RP Golf v. Commissioner is an important case for golf course developers. While it illustrates the wrong way to try to get a deduction for the cost of the underlying land, planning tips help show the right way to do so. Here, the taxpayer sought a charitable contribution deduction for transferring a permanent conservation easement to a land trust. Unfortunately, the taxpayer did not protect the easement into perpetuity as required under Internal Revenue Code (IRC) § 170(b)(1)(E). Namely, bank mortgages securing the land were not subordinated prior to the conveyance.
The relevant authorities, facts, and decision appear. Then, planning tips and the future are discussed.
To secure a qualified conservation charitable contribution, a real property interest must be conveyed to a qualified organization exclusively for conservation reasons. This conservation purpose must be assured into perpetuity. The mortgagee must subordinate its rights to the qualified organization so that the conservation purpose must be assured into perpetuity. The mortgage must be subordinated at the time of the donation.
A saving provision does exist: A deduction is still allowed even though an interest could be defeated on a condition but only to the extent, on the date of the transfer, the possibility of this condition occurring is “so remote as to be negligible.” Nevertheless, the Internal Revenue Service (IRS), by providing the previous authorities, showed that it did not consider mortgage foreclosure to be remote or negligible.
RP Golf sought a $16.4 million charitable deduction for giving a conservation easement to Platte County Land Trust (PCLT). The IRS disallowed it as not fulfilling the qualified charitable contribution easement provisions under § 170(b)(1)(E). The lower court ruled for the IRS.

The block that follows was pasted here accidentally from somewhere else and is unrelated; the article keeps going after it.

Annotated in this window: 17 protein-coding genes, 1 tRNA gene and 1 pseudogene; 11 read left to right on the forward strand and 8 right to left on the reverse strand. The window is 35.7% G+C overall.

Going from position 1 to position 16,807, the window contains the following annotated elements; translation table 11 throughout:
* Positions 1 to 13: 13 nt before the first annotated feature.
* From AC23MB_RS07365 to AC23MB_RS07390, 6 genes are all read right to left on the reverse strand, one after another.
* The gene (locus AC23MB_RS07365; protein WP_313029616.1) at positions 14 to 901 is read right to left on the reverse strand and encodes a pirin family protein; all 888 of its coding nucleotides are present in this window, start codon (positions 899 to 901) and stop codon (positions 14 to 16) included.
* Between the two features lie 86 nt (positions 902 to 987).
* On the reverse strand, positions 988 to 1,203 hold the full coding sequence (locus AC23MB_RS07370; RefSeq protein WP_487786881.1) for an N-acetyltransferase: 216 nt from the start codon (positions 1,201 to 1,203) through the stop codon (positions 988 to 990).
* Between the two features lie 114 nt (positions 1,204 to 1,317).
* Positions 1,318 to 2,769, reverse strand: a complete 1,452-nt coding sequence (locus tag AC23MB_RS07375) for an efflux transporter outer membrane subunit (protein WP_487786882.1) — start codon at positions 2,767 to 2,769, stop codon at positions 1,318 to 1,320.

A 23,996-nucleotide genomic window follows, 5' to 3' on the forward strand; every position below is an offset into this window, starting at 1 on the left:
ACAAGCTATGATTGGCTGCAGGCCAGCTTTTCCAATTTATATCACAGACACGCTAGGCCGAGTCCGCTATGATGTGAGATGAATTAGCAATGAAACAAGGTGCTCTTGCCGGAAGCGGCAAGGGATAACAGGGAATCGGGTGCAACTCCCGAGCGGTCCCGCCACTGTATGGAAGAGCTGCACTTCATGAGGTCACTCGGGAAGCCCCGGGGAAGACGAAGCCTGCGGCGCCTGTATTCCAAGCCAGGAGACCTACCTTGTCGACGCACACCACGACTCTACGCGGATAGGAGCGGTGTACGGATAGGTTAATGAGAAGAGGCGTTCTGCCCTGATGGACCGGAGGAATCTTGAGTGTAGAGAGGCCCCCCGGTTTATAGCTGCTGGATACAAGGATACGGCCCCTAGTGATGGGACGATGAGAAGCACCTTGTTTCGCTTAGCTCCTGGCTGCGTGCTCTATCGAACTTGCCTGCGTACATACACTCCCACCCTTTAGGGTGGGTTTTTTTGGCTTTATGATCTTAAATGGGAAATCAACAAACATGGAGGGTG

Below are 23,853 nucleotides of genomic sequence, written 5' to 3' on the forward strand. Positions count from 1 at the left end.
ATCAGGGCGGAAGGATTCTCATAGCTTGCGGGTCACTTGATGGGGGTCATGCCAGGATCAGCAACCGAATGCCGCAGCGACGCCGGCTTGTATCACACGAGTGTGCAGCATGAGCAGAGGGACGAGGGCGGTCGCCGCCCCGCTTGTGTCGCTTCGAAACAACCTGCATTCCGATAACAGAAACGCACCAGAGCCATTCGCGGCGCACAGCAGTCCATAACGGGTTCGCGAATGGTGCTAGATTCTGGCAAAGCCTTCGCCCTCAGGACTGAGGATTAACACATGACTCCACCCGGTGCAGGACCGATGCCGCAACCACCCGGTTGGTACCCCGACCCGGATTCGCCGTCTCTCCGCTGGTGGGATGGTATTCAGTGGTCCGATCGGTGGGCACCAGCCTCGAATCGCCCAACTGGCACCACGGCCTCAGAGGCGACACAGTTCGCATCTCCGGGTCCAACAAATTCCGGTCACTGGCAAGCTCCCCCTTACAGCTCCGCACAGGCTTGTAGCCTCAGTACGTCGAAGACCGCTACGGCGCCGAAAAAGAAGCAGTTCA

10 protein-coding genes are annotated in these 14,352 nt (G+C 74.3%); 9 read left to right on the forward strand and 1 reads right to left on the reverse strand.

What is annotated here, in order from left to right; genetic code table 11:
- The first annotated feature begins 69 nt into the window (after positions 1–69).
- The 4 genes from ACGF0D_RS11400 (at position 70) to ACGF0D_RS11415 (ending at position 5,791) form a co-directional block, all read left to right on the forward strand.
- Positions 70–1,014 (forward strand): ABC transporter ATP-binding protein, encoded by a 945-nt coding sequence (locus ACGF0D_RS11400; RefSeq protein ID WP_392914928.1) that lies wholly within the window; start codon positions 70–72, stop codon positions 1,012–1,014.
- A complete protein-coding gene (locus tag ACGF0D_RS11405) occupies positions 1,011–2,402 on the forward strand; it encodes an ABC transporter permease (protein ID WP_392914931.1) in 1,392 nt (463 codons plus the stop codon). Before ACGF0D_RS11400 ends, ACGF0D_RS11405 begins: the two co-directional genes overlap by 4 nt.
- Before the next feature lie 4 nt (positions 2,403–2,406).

RP Golf bought land for two private golf clubs, obtaining mortgage loans from two financial institutions, the first for land acquisition and the second for land development. Both loans were secured through trust deeds.
RP Golf subsequently granted a permanent conservation easement as to PCLT, a non-profit. The easement stated that it was to “further the policies of the State of Missouri designed to foster the preservation of open space and open areas, conservation of the state’s forest, soil, water, plant, and wildlife habitats, and other natural and scenic resources.”
Unfortunately, only after the transfer did the two financial institutions sign mortgage subordinations to permit PCLT to enforce its easement. The only issue for the Eighth Circuit was whether the land was donated “exclusively for a conservation purpose.” More specifically, the Eighth Circuit had to address whether the purpose was “protected [into] perpetuity.”
RP Golf argued that it met this perpetuity requirement despite subordination occurring after conveyance. Two other circuits, though, found meeting the perpetuity requirement to be impossible if the subordination occurred after the conveyance.
As the financial institutions’ mortgages were not subordinated in advance of the charitable contribution, RP Golf could not obtain a charitable contribution deduction for the qualified conservation charitable contribution.
- If possible, acquire land for golf courses without mortgages. Then, there is no issue about mortgage subordination to get a conservation easement charitable contribution deduction.
- If mortgage financing is obtained, the developer should assure the subordinations before conveying the property to a charitable contribution easement.
- If it is done correctly, donations of conservation easements can at times obtain deductions close to the full purchase price of the land (given the rate at which land appreciates and donations occurring some years after acquisitions in knowing how much land is necessary for the course).
- Especially in matters of deductibility as opposed to income, taxpayers should error on the side of being exacting because deductibility is a matter of legislative grace.
The IRS is unlikely to change its relevant regulations at any time soon. Thus, these tips should be followed for successful conservation easement charitable contribution deductions.
 No. 16-3277, 860 F.3d 1096 (8th Cir. 2017).
 Treas. Reg. § 1.170A-14(a).
 IRC § 170(h)(5)(A). All references hereafter are to 26 U.S.C., the IRC, so both 26 U.S.C. and IRC are omitted.
 Treas. Reg. § 1.170A-14(g)(2).
 Treas. Reg. § 1.170A-14(g)(3).
 860 F.3d at 1096.
 Treas. Reg. § 1.170A-14(a).
 § 170(h)(5)(A).
 Minnick v. Commissioner, 796 F.3d 1156, 1159 (9th Cir. 2015); Mitchell v. Commissioner, 775 F.3d 1243, 1248 (10th Cir. 2015).